Locals say the Peña is somewhere you go to forget your pains (penas), others say it comes from an indigenous Mapuche word peñalolén which means the union of brothers. To be honest neither are far from the truth: music, dancing, and plenty of drinking, a Peña is sure to unify hermanos and numb the senses at the same time.
Traditionally peñas are places where folk artists gather to drink, be merry and make music and this tradition has translated into one of Salta’s best nights out. Playing a huge variety of folk instruments, including the Charango guitar made of an armadillo’s back, and all dressed up in billowing trousers and knee high leather boots, you can’t miss out on a night tapping your feet and rapping the table along to the sound of lively folk music from hearty gauchos. Tradition is very much alive in Salta.
Salta’s Peña hotspot is most certainly on Balcarce Street. Here you will find a handful of restaurants and bars with good Peña shows in quite a touristy environment. Settle down at a table, order some stew or Saltanese empanadas and enjoy the show. The street itself is a bit of a party zone with banging boliches and neon lights flashing long into the night.
Further out of the town you can get a really authentic Peña experience at La Casona del Molino. Musicians bring their own instruments and cram the five or six rooms of this old mill house holding spontaneous folkloric jam sessions and competing with the room next door to be louder, more lively and even more cheerful. There is a lot clapping, singing from the top of lungs and jeering. An eclectic crowd and a mix of different folk styles emerge throughout the night, the best thing to do is find yourself a stool in one of the rooms and join in with the locals for a sangria or Fantvin (fanta and wine mixed) and a proper Peña! About a 5 minute taxi ride out of the centre, most taxi drivers know the address: Luis Burela 1.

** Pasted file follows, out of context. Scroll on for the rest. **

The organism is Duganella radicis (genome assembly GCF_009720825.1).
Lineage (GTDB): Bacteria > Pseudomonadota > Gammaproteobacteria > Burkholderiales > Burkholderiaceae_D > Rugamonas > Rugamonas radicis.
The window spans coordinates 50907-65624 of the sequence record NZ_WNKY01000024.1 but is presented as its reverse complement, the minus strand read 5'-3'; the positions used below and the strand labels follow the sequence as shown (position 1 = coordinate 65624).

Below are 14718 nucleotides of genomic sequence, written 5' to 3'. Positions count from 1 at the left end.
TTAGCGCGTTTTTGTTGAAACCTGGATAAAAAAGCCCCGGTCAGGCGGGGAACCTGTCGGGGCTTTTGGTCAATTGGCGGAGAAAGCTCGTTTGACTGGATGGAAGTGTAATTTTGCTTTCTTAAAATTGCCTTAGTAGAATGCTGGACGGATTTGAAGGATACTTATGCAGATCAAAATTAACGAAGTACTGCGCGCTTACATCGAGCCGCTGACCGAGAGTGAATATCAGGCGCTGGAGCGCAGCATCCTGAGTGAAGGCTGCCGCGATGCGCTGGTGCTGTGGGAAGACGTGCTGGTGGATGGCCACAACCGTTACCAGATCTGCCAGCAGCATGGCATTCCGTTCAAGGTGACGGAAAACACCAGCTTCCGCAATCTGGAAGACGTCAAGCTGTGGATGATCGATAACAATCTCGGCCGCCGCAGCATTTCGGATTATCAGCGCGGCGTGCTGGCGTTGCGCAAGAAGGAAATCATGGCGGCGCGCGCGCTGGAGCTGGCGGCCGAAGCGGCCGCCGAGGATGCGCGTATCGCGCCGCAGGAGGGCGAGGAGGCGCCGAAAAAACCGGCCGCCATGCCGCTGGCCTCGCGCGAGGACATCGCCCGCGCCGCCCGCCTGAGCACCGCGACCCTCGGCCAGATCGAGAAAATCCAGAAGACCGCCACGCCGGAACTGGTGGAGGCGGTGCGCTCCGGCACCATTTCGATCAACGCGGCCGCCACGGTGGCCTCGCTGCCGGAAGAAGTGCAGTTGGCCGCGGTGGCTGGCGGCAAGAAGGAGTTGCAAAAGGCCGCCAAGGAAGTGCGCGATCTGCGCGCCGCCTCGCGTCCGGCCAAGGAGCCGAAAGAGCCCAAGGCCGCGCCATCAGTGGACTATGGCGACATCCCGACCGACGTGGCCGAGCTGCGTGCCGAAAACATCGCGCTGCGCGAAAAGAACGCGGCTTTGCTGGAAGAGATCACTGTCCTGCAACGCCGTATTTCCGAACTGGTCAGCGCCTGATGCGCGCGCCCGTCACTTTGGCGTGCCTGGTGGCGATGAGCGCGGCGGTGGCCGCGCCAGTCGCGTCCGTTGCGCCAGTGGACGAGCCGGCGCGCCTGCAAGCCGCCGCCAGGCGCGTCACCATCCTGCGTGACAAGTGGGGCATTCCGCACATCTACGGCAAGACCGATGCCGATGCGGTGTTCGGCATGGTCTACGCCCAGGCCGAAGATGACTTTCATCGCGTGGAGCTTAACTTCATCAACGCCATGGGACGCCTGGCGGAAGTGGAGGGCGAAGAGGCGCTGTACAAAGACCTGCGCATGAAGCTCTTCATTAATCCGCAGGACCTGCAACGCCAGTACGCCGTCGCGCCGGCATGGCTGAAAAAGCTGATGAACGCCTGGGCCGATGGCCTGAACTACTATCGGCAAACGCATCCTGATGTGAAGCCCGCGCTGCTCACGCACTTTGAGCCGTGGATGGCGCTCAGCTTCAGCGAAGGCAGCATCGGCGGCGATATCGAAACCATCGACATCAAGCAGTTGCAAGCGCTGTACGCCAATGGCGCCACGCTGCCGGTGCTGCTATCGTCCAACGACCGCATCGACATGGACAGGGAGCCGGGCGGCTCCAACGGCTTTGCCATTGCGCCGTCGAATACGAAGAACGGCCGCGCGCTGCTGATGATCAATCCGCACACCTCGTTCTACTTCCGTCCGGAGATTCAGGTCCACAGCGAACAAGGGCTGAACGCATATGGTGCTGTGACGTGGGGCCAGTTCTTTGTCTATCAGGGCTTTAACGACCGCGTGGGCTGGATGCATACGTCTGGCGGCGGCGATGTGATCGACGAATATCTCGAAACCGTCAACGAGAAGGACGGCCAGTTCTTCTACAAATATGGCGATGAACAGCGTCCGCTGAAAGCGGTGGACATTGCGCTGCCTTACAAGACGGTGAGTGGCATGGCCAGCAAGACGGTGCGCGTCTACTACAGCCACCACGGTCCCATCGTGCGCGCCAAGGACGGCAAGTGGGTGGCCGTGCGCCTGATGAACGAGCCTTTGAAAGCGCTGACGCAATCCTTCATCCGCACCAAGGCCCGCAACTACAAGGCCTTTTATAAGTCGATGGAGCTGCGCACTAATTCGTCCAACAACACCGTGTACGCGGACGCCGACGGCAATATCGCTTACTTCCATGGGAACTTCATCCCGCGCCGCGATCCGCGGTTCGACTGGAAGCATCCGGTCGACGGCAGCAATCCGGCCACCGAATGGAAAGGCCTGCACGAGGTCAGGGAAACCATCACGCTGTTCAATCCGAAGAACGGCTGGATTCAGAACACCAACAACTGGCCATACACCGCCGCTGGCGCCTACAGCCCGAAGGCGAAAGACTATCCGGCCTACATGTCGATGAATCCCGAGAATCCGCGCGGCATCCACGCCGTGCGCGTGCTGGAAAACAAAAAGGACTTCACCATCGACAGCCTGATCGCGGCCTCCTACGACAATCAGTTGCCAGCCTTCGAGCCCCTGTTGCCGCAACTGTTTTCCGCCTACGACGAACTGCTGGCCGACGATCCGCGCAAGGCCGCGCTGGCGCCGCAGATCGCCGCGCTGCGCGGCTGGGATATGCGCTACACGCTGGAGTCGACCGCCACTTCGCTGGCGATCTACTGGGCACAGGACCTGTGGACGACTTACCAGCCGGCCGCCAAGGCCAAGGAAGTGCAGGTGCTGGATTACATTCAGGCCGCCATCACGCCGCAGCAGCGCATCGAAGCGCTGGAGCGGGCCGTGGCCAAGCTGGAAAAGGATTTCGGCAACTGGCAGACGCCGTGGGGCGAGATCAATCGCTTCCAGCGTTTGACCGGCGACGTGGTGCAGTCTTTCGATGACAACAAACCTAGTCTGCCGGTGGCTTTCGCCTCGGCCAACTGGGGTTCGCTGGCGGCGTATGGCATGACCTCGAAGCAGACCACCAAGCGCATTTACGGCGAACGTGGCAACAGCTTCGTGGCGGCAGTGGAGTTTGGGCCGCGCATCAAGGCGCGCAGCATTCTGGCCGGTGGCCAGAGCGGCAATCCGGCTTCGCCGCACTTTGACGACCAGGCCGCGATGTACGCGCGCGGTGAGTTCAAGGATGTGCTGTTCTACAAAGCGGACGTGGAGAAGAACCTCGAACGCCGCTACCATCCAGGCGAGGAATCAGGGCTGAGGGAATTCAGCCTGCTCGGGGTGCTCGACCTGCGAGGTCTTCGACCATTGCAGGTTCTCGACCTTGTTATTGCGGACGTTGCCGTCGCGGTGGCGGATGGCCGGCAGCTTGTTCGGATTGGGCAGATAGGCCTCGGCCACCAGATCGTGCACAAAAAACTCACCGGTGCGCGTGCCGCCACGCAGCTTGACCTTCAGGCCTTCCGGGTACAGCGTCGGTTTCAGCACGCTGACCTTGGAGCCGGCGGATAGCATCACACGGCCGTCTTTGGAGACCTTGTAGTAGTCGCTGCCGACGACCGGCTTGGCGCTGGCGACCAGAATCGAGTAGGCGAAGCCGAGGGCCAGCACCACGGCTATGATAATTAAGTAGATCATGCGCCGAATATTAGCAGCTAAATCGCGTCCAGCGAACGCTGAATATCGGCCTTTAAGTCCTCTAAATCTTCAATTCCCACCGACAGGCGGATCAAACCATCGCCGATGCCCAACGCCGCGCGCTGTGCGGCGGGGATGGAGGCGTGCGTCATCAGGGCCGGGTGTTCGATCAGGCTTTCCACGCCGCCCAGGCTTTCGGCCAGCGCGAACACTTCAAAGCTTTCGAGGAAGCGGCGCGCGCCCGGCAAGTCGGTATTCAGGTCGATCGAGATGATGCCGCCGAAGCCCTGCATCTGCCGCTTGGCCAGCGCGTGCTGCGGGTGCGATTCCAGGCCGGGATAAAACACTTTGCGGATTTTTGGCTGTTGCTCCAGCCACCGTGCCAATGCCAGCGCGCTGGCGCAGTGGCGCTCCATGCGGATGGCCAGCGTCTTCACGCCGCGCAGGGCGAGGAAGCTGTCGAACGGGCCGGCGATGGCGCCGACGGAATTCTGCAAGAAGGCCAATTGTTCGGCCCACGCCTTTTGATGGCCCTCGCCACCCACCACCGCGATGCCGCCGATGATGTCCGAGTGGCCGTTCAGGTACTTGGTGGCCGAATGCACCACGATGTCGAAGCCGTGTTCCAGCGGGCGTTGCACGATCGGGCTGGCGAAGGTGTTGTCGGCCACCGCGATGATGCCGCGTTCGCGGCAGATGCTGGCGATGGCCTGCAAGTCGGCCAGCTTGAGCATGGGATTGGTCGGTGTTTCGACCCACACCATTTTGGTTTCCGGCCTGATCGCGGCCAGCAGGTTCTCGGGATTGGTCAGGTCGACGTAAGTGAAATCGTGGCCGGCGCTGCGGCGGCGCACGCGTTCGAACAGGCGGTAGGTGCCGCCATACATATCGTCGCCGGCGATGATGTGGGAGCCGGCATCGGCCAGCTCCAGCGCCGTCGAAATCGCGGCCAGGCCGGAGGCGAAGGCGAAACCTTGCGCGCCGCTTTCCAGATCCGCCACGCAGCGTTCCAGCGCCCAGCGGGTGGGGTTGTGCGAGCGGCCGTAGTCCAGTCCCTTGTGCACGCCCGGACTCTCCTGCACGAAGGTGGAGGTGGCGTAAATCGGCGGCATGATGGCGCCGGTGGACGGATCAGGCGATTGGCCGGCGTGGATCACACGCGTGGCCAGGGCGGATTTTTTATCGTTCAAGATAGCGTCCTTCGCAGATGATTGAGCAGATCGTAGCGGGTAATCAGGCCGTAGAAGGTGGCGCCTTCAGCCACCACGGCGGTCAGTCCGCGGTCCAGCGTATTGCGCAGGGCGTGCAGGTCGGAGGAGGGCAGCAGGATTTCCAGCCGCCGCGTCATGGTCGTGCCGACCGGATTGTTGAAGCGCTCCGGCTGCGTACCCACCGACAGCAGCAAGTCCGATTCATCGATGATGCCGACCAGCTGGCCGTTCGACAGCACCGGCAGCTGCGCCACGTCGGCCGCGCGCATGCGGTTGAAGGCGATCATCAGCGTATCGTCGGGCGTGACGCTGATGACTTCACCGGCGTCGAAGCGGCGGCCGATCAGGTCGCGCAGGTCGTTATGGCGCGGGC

Folk music and tradition in Mendoza
If you can’t make it up to Salta there are a few upcoming festivals in Mendoza where you can get a taste of Argentine folk and traditional music and dancing.
Festival de la Tonada: This is a huge folklore festival in Tunuyan (Valle de Uco) in February. Musicians and dancers make it an animated event highlighting the unique Tonada style of folkloric music which comes from the Cuyo region.
Festival Nacional del Chivo: This festival in Malargue may well be named ‘National Goat Festival’ but there is more than just gnawing down on some barbequed goat. Thousands gather at this festival to celebrate old traditions and folk music during the festival in January.
Rivadavia Canta Al Pais: At the end of January, this is a singing and music festival in Rivadavia with lots of traditional Argentine sounds.
By Amanda Barnes